Making a Space for God

How the 14th-century creators of an illustrated Pentateuch managed to reflect both the Jewish and the Christian worlds they lived in.

From the title page of the Duke of Sussex German Pentateuch, ca. 1300. British Library.

From the title page of the Duke of Sussex German Pentateuch, ca. 1300. British Library.

Observation
June 4 2019
About the author

Marc Michael Epstein is professor of religion and visual culture and director of Jewish studies at Vassar College. He is the author of, among other books, The Medieval Haggadah: Art, Narrative, and Religious Imagination (2011) and Skies of Parchment, Seas of Ink: Jewish Illuminated Manuscripts (2015).


Every year, the Torah portion of B’midbar (“In the Desert”)—the first reading in the biblical book known in English as Numbers—coincides roughly with the festival of Shavuot (“Weeks”), celebrated this year on next Sunday and (in the diaspora) Monday, and traditionally referred to as “the time of the giving of our Torah.”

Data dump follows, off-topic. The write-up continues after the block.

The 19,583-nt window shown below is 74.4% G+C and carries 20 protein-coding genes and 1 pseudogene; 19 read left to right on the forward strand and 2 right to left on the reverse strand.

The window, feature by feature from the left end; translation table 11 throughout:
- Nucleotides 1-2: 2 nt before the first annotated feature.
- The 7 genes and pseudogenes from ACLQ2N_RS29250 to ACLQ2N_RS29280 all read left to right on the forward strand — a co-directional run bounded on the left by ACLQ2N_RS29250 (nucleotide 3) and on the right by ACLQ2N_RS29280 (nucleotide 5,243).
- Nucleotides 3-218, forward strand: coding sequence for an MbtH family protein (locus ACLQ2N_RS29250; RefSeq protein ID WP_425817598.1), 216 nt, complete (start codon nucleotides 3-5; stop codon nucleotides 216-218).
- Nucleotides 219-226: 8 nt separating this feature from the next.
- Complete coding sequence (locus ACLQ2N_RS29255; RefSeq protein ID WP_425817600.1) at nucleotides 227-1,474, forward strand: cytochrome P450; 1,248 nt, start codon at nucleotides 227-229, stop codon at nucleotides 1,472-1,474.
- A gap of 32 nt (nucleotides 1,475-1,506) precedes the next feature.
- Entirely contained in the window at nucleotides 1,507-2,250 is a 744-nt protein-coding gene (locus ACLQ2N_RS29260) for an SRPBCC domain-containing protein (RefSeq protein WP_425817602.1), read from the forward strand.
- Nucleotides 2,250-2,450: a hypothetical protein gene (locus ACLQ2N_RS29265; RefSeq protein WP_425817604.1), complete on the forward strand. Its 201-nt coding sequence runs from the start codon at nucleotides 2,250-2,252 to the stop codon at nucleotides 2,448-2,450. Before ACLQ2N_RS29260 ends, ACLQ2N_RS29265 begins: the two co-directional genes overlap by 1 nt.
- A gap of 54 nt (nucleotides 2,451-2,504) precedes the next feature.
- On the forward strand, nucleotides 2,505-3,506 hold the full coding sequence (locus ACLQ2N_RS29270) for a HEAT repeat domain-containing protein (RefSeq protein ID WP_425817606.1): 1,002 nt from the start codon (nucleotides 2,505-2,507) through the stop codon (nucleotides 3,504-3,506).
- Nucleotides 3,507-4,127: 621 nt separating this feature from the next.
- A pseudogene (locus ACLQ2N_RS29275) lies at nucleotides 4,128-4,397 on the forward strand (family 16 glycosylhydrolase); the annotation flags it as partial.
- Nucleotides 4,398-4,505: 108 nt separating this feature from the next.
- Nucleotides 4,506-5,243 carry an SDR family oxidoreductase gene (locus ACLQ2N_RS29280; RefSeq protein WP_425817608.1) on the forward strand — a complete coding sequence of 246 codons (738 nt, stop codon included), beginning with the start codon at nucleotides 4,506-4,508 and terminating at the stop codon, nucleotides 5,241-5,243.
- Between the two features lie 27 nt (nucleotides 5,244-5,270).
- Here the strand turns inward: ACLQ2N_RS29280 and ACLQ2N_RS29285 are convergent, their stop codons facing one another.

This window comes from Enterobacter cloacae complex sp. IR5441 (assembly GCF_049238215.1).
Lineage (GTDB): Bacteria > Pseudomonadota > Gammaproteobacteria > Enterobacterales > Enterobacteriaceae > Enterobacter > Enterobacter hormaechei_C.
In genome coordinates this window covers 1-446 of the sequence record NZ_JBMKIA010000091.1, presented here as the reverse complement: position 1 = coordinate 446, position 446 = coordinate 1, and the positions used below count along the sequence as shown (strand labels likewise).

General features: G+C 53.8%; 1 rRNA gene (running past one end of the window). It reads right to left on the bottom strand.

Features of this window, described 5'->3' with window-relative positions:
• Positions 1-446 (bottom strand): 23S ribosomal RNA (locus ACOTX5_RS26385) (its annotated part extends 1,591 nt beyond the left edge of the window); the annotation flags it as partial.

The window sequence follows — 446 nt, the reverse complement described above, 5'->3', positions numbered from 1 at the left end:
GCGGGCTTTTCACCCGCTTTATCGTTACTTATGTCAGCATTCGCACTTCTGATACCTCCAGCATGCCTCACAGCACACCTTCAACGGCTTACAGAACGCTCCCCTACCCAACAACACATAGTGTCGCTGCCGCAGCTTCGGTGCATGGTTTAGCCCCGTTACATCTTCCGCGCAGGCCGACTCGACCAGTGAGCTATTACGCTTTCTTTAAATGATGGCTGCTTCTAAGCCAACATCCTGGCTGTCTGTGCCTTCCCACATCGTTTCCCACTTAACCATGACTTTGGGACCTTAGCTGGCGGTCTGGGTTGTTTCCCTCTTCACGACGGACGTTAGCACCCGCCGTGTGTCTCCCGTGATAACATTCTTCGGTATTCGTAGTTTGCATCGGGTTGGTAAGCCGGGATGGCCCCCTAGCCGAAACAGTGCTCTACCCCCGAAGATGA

Create a free account to continue reading

Welcome to Mosaic

Create a free account to continue reading and you'll get two months of unlimited access to the best in Jewish thought, culture, and politics

Register

Create a free account to continue reading

Welcome to Mosaic

Create a free account to continue reading and you'll get two months of unlimited access to the best in Jewish thought, culture, and politics

Register

More about: German Jewry, Middle Ages, Religion & Holidays